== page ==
Working in Oslo?
Oslo’s Business World
The Job Search Is Not Easy, and It’s in Norwegian
The job search is not easy in Oslo, a city which has become increasingly popular recent years. For expats, the main obstacle when searching for work is probably the fluency in Norwegian which is required for most positions. If you are not capable of speaking the local language, finding a job in Oslo won’t be easy.
If possible, try to pick up some Norwegian before moving to Oslo. Then you can begin your actual job search. Recommendations and personal contacts are essential, as many positions are not advertised. That is why you should get in touch directly with companies of your choice and contact your business network.
When it comes to the traditional way of searching for a job, NAV is a good place to turn to. Just like EURES (the European Employment Services), NAV has a large vacancy database and advice for the job search. Work may also be advertised on finn.no, Jobsin Oslo and in local newspapers, such as Aftenposten.
Doing Business: Be Professional
Egalitarianism is highly valued in the Norwegian business world and culture. If you want to successfully do business in Oslo, you need to make sure not to come off arrogant or overconfident. Some expats, for instance, may be tempted to flaunt their status and position within a company more openly as this is what they are used to. You should try to refrain from that type of behavior, however, and remain modest, instead of showing off your financial status. Doing business in Oslo is usually quite informal and casual. Still, your business partners are likely to remain on a surname basis with you.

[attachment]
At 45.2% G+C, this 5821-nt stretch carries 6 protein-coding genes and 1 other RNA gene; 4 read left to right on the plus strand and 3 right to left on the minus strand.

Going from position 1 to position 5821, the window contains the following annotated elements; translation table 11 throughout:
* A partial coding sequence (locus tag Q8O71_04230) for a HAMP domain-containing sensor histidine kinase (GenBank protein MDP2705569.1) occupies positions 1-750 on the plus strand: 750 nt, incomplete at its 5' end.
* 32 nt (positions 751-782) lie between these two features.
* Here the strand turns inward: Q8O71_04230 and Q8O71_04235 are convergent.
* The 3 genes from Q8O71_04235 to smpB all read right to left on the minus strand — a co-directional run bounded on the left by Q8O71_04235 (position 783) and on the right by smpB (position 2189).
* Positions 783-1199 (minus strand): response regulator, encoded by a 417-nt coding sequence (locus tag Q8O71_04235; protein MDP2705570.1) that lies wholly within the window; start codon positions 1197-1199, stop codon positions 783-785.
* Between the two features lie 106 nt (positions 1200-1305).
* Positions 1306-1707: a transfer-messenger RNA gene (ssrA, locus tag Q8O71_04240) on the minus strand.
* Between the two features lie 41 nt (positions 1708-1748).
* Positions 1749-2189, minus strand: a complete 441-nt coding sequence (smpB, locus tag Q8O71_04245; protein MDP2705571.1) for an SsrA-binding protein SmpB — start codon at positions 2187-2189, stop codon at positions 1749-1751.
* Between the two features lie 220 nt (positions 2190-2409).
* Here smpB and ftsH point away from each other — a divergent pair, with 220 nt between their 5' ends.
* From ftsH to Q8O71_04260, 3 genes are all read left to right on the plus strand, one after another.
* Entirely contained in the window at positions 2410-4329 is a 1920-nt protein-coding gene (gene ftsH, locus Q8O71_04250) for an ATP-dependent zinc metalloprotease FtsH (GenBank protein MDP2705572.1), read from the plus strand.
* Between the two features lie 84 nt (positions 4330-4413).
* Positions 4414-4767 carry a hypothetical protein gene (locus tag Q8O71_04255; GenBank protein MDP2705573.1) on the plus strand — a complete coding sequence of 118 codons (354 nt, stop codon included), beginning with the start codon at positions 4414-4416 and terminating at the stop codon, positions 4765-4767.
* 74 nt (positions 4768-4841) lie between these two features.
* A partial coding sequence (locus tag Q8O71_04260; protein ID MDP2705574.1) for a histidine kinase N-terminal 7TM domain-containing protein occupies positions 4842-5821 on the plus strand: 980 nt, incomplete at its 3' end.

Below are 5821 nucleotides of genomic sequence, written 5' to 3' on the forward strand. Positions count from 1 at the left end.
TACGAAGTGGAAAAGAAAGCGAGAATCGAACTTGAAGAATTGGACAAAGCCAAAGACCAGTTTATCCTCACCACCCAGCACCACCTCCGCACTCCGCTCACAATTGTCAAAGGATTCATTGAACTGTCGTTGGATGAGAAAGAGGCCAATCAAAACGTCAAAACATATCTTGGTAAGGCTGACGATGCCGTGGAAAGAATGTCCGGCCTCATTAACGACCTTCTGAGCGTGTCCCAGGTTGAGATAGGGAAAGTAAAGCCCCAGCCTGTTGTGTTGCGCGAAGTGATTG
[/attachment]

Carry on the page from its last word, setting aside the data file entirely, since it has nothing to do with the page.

The style of communication in Oslo’s business world is rather easygoing in everyday business as well as during meetings and negotiations. However, as in every business setting you need to remain professional and respectful while keeping up with the straight-forward communication style of the Norwegians.
Social Security System
Expats working in Oslo enjoy the benefits of Norway’s National Insurance Scheme from their first day of work. This includes national health services and contributions to Norway’s pension scheme. If you’d rather not make any contributions, you need to prove that you are covered under a similar scheme in your home country.
You should keep in mind, though, that different rules apply to EEA nationals and to non-EEA nationals. Citizens of EEA countries join the National Insurance Scheme automatically if they have not been posted from their home country as an employee. In that case, you cannot claim NAV health benefits but have to refer to the health coverage from your home country. For more information on social security agreements, please refer to our article on Working in Norway.
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